This article outlines the importance of monitoring vendor advisories and applying appropriate software patches when necessary.  It uses the Ramen epidemic as an example showing the possible effects of poor system administration. Whether you're a security professional, system administrator, or average Linux user you've probably already heard many of the stories surrounding the recent outbreak of the Ramen worm. If you haven't heard the details, or would like an overview of the specifics, you may want to skip down to the middle of this paper. I have answered some of the most common questions and provided specific information on how to prevent and disable the worm as well as how it works. Ramen does not only exploit vulnerabilities in wu-ftpd, nfs, and LRPng, it takes advantage of lazy/inattentive/irresponsible/naive system administrators.

In this paper I answer many questions. What actually enabled the Ramen worm to be so successful? Who's responsible? What knowledge can we take from this situation?

Maintaining a secure network can be broken up into 4 abstract parts:

1. Know your system
2. Be proactive
3. Update when necessary
4. Educate yourself
Know your system - One of the most important factors of maintaining a system is knowing what you have. This often means reading documentation completely before installing, understanding all configuration options, and being aware of any risk that a particular package may incur. If you do not have a specific need for a package or service, then by all means remove it. Packages just lying around should be considered a threat and removed immediately. An administrator should be aware of all executables, configuration files, processes, users, and normal system operation. Know your system intimately!

The Ramen worm is a great example showing how package negligence can lead to vulnerabilities. This particular worm attacks nfs, wu-ftpd, and LPRng, but it might as well have been a samba exploit in a general case. The specific vulnerable packages do not matter, it is the attitude of the administrator. I would be willing to bet that in most cases where there was a compromise the vulnerable services were not in use. Most users install Linux using an "out-of-the-box" configuration leaving the door wide open to compromise. Most distributions require a small bit of configuration before actually being ready for the Internet. Too often, unskilled users put boxes up not knowing what kind of significant effect it can have. This is a problem that will continue until vendors put more emphasis on a secure default configuration. Many times users will ignore warnings given simply because they do not maintain a high-profile server or have a connection faster than dialup, cable, or DSL. Proper precautions should still be taken because privately owned systems are often used as stepping stones to attack larger servers. By not updating regularly, you are contributing to the problem.

Be proactive - Having a cut down Linux box is a good first step, but that does not eliminate the problem. It is necessary to monitor vendor advisories from the packages and distributions that you are using. Again, knowing your system is helpful. What packages do you have installed? Many system administrators have trouble managing advisories, keeping up with the lists, and following through. We have tried to make this process easier for you. For those of you who are not aware, we release a weekly vulnerability newsletter "Linux Advisory Watch." Linux Advisory Watch is comprehensive newsletter that outlines the security vulnerabilities that have been announced throughout the week. It includes pointers to updated packages and descriptions of each vulnerability.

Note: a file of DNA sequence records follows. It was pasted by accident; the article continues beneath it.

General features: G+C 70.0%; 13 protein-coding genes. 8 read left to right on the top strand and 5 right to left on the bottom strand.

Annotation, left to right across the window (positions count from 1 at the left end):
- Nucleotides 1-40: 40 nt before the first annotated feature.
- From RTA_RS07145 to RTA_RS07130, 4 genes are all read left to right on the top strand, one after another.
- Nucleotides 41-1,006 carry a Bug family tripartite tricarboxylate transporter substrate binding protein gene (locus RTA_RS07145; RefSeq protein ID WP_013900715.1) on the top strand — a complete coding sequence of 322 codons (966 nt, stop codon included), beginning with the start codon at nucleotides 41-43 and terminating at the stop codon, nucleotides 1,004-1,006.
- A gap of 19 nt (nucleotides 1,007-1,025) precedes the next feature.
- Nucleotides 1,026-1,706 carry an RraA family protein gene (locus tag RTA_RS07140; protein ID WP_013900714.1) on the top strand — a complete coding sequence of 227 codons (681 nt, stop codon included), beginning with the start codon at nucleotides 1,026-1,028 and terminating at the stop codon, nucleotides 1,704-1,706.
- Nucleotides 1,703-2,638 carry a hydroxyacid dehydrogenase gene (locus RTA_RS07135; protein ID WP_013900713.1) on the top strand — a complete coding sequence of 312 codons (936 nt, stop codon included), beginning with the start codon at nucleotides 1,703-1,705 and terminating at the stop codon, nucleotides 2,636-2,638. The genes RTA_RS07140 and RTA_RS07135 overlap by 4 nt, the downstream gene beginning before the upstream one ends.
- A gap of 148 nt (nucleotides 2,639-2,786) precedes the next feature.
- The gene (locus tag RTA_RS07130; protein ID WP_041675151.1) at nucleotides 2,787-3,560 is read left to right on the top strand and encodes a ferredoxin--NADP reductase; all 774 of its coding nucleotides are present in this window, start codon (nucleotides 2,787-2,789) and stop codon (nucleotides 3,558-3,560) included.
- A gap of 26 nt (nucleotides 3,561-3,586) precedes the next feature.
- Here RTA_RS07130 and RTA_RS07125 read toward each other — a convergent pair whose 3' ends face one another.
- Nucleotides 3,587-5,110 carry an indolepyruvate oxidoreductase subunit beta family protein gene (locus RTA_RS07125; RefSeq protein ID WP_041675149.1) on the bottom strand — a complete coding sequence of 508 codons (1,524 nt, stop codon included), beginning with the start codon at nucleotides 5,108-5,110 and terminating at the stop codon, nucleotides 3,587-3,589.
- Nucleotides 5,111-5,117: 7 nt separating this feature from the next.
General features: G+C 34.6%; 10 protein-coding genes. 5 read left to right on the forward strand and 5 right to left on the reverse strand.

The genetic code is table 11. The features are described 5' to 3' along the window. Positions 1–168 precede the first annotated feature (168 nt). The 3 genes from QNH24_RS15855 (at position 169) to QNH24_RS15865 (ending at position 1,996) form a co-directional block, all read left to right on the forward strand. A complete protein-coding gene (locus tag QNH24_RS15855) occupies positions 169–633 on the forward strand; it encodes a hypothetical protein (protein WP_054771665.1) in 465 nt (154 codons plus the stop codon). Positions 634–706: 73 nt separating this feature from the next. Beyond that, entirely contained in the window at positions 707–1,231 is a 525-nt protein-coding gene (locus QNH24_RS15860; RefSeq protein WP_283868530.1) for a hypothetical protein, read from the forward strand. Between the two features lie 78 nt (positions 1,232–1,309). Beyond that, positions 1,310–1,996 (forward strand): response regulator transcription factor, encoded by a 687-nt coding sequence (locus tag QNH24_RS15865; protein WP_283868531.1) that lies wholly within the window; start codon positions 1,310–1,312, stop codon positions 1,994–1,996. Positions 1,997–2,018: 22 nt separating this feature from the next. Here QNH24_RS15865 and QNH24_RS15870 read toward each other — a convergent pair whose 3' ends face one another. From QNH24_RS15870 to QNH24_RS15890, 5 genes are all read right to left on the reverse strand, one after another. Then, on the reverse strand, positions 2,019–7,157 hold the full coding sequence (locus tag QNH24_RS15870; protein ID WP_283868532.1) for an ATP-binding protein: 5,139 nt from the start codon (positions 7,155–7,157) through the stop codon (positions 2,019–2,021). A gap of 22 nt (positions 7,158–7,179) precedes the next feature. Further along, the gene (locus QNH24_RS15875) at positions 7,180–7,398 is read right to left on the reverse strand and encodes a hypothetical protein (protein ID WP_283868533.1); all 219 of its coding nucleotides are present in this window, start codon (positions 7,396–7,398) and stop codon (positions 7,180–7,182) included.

Update when necessary - If no steps are taken to fix known problems then the system is still vulnerable. Often, administrators will read new vendor advisories, but then get distracted performing other tasks. The system then sits idle and remains vulnerable until a new release of the distribution is installed. The process repeats itself. Advisories are often numerous and annoying. This is why it is necessary to have the minimum amount of packages installed. It should be your sole purpose in life to make sure that vulnerable packages are patched as soon as an advisory is released. If you are/were vulnerable to the Ramen worm, a general updating scheme could have eliminated that risk. Advisories dating back to June 2000 provided fixes to today's Ramen worm problem. Who's fault it that? If not this time, it will be the next. Staying current is extremely important.

At times there may be situations when a patch is not available and you want to limit the impact of a vulnerability that may arise. Something as simple as:

ipchains -A input -i eth0 -p tcp -s 0/0 -d 21 -j DENY

ipchains -A input -i eth0 -p tcp -s 0/0 -d 23 -j DENY

can be used to restrict access to telnet and ftp from the external interface. Although beyond the scope of this paper, ipchains should play an important roll in your configuration.